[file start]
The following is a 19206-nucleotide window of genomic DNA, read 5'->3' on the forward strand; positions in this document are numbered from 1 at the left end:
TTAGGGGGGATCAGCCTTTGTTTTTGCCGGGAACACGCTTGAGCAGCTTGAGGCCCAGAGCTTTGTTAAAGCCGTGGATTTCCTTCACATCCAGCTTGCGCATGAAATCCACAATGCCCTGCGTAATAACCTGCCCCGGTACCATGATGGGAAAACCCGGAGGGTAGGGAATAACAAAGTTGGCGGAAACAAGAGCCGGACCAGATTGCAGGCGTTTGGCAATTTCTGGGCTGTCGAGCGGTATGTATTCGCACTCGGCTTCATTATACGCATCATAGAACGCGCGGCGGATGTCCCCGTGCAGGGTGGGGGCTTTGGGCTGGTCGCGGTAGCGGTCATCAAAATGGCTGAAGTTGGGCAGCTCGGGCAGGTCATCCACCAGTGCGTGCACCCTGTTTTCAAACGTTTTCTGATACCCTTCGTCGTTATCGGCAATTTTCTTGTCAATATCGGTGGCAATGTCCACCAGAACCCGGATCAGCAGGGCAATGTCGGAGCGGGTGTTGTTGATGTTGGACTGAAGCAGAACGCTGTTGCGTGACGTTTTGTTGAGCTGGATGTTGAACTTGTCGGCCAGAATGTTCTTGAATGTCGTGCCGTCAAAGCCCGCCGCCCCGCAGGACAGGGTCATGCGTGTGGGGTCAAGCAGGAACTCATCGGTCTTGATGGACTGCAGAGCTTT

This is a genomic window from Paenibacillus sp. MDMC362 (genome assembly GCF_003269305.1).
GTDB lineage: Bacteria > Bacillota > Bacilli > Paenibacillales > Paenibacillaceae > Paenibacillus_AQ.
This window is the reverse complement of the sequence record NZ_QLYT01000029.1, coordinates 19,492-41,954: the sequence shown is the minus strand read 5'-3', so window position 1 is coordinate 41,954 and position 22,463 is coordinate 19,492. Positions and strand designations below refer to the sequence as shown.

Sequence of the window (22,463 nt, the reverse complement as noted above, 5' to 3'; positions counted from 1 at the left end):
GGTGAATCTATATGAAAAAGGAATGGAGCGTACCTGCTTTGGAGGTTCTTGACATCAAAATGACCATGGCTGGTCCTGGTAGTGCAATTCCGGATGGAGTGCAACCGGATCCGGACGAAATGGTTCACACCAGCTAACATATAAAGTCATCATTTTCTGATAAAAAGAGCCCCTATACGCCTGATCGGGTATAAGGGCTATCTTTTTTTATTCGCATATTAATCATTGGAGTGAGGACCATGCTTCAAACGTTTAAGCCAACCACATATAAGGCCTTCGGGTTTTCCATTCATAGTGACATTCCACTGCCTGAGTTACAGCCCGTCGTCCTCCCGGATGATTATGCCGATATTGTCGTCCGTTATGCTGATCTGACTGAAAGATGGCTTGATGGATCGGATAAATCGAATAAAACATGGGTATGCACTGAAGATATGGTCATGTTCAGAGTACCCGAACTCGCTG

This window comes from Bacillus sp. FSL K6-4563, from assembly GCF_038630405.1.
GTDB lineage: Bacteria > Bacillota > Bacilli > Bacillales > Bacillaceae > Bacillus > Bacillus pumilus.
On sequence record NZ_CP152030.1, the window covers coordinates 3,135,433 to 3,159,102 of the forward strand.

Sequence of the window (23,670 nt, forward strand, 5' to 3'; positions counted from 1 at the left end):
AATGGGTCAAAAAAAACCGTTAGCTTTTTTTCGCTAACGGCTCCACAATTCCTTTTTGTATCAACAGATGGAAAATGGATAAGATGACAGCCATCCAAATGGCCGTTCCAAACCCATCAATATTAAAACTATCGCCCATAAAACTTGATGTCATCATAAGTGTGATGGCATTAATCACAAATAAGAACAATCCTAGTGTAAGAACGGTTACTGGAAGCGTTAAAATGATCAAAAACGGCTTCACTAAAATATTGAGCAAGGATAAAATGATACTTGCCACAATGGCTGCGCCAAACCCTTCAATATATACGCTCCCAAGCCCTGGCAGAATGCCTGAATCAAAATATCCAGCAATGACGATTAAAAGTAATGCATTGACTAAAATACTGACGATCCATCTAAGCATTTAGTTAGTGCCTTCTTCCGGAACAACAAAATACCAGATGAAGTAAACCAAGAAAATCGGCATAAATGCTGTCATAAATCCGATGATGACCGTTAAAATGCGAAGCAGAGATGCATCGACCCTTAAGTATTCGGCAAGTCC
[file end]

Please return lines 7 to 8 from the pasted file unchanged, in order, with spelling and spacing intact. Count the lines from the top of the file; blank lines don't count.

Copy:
GGTGAATCTATATGAAAAAGGAATGGAGCGTACCTGCTTTGGAGGTTCTTGACATCAAAATGACCATGGCTGGTCCTGGTAGTGCAATTCCGGATGGAGTGCAACCGGATCCGGACGAAATGGTTCACACCAGCTAACATATAAAGTCATCATTTTCTGATAAAAAGAGCCCCTATACGCCTGATCGGGTATAAGGGCTATCTTTTTTTATTCGCATATTAATCATTGGAGTGAGGACCATGCTTCAAACGTTTAAGCCAACCACATATAAGGCCTTCGGGTTTTCCATTCATAGTGACATTCCACTGCCTGAGTTACAGCCCGTCGTCCTCCCGGATGATTATGCCGATATTGTCGTCCGTTATGCTGATCTGACTGAAAGATGGCTTGATGGATCGGATAAATCGAATAAAACATGGGTATGCACTGAAGATATGGTCATGTTCAGAGTACCCGAACTCGCTG

This window comes from Bacillus sp. FSL K6-4563, from assembly GCF_038630405.1.